My Turn: To give patients the care they deserve, build a new SPU

For the Monitor
Published: 5/1/2019 12:15:21 AM

For decades, New Hampshire’s approach to mental health services has consistently exposed the human and economic costs in not meeting basic needs to ensure that people get care that is both high quality and delivered with dignity.

We would not stand for this type of delivery system to treat any other illness. This is a collective failure that rests with all of us. And so, too, does the solution.

A comprehensive approach is needed to address the failures and shortcomings of the past. Yet, a solution to our state’s mental health crisis is within our grasp. Do we have the will to seize the opportunity for a comprehensive solution?

As the former commissioner of the Department of Health and Human Services, I had long encouraged elected officials to act. Often, the resources simply were not available, but now the resources to bring a much-needed overhaul to the Granite State’s mental health system are now there and the components of a solution are within sight.

Left out of the traditional discussion on the building blocks for a new system is a Secure Psychiatric Unit (SPU). Stakeholders throughout New Hampshire’s mental health community of providers and patients agree that a new SPU is a critical component for providing quality, dignified care that people deserve. This vital asset is an essential element and the absence of it compromises system change efforts.

In his budget proposal, Gov. Chris Sununu offered a thoughtful and well-considered approach to fund the creation of a new SPU. This serves to fulfill several critical goals outlined by the state’s 10-year Mental Health Plan. The investment would allow for the construction of a new 60-bed forensic facility on the grounds of the New Hampshire Hospital, while also building 50 new transitional beds around New Hampshire. An investment of $40 million in the fiscal year 2020-21 budget does more than just fund the construction of one hospital. Rather, it represents a foundation upon which New Hampshire’s entire mental health system benefits.

It’s disappointing that the New Hampshire House of Representatives recently opted to forgo the governor’s proposal and instead appropriated just $1.2 million to further study the design of a new SPU. We need action, not a study.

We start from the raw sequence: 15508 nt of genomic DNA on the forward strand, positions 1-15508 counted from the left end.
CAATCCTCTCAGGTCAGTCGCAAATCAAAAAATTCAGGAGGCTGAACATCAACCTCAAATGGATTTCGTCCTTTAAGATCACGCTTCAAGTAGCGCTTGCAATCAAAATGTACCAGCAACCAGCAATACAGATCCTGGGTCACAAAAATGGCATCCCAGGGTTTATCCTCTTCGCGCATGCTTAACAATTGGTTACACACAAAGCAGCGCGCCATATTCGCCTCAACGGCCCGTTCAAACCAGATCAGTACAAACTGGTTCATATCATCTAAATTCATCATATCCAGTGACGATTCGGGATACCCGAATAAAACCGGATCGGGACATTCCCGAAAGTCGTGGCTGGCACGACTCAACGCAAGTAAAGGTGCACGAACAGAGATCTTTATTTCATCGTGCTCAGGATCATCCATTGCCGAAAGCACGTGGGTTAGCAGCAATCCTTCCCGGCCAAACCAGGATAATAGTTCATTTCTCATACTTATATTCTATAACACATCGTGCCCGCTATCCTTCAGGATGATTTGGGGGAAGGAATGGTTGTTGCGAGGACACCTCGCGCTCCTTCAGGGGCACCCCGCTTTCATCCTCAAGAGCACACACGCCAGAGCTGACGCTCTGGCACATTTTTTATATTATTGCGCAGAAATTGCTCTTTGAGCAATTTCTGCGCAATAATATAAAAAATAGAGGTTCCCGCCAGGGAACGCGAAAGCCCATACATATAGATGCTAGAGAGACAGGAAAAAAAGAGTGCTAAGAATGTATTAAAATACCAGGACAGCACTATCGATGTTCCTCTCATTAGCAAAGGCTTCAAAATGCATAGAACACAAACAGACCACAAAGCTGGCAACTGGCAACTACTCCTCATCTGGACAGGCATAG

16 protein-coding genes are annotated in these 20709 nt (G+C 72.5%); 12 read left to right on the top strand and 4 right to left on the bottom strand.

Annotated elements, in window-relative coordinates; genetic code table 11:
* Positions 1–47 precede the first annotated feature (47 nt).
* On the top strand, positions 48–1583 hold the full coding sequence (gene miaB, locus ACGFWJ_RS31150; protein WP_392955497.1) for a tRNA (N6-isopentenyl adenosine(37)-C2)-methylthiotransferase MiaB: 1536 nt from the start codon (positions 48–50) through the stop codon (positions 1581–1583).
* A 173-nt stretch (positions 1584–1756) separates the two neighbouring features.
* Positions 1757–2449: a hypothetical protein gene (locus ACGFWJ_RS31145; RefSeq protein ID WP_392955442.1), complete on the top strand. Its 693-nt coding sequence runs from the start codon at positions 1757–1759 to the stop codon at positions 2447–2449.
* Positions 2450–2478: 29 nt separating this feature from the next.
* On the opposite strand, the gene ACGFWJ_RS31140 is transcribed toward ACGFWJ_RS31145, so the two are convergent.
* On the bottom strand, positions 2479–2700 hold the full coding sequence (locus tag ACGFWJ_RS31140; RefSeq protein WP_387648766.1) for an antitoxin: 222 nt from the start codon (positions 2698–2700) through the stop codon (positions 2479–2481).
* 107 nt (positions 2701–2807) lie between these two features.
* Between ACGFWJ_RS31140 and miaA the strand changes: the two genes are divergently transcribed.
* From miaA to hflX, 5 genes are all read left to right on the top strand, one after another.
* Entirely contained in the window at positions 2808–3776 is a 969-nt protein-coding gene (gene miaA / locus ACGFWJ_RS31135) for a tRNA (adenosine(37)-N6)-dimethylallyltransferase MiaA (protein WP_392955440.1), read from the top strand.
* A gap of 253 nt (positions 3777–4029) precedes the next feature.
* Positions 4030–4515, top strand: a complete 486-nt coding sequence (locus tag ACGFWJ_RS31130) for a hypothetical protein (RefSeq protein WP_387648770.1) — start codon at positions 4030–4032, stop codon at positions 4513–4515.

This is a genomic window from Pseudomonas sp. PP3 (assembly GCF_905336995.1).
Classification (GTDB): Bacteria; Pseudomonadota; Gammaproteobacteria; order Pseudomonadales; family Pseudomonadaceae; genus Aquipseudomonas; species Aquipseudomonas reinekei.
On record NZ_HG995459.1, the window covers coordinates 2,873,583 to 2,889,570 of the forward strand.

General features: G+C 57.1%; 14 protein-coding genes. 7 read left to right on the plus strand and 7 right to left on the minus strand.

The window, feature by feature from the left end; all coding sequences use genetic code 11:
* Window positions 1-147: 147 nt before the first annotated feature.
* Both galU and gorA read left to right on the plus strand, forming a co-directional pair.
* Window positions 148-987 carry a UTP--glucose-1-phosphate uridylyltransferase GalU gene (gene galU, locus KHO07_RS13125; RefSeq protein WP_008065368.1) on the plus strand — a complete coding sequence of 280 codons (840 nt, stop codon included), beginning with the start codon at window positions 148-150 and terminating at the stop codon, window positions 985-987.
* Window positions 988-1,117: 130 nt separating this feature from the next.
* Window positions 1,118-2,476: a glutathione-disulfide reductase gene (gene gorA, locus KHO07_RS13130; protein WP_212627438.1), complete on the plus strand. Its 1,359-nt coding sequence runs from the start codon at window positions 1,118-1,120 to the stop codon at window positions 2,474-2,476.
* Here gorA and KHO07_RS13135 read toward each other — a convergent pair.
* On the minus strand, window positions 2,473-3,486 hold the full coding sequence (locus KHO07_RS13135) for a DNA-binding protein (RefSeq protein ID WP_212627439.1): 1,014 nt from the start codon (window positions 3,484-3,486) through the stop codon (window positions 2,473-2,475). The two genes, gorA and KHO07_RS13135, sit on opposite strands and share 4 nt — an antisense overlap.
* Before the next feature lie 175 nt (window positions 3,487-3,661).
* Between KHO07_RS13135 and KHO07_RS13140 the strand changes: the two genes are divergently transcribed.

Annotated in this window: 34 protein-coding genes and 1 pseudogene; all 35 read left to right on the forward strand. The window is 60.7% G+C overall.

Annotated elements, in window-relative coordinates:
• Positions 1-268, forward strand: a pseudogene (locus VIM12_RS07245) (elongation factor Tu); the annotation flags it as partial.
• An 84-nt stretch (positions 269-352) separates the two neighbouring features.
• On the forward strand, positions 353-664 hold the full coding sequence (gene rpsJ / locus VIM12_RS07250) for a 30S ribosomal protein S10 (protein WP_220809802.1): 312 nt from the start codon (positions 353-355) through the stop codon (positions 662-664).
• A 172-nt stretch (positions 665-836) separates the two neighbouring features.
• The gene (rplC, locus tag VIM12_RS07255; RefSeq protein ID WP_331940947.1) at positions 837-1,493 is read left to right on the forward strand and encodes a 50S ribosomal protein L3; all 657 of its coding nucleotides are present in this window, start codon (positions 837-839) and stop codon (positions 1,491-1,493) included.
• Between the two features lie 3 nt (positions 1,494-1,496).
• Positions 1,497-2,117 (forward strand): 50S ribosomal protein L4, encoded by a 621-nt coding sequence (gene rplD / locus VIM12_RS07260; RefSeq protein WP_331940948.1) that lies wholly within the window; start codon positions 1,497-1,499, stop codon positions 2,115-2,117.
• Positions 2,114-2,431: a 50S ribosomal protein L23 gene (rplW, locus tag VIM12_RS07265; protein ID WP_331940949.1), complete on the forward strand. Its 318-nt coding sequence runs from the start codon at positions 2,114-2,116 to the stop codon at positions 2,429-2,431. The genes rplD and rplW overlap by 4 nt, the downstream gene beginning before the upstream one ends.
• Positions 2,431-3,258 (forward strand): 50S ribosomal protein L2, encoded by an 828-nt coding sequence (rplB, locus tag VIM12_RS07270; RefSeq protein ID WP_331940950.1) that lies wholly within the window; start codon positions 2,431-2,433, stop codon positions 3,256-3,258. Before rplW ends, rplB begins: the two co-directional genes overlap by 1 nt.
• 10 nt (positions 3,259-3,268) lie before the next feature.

As I write this, people in need of mental health treatment continue to be warehoused in the hallways and emergency rooms of New Hampshire hospitals for weeks on end. That alone is unconscionable, but civilly committed individuals, who are neither accused nor convicted of any criminal behavior, are housed in cells and behind barbed wire fences at the New Hampshire State Prison. This is just wrong. This is not a matter for politics. This is a matter of doing what is right for the dignity of people and their families.

Recently, some in the Legislature have proposed moving children out of the New Hampshire Hospital to a new facility and using that space to instead house the civilly committed population. This proposal misses the mark.

In my years at DHHS, I was required to sign off on any transfer from the N.H. Hospital to the SPU. These individuals had very, very complex conditions and need a facility specifically designed with their needs in mind.

All that remains to improve the treatment, care and lives of our friends, neighbors and family members living with unmet mental health needs is for legislators to act. We must speak up and let our voices be heard.

The state of New Hampshire’s mental health crisis has been studied by legislators in Concord since 1980, and yet little substantive action has been taken. It is only through action – not continued studies – that progress will be made to resolve New Hampshire’s mental health crisis and provide our patients with the care they deserve. I urge the Senate to allocate the full $26 million, as passed by the body in an amendment just weeks ago, in its budget to build a new SPU.

(Nick Toumpas is the executive director of Connections for Health. He served as commissioner of the N.H. Department of Health and Human Services from 2007 to 2016.)




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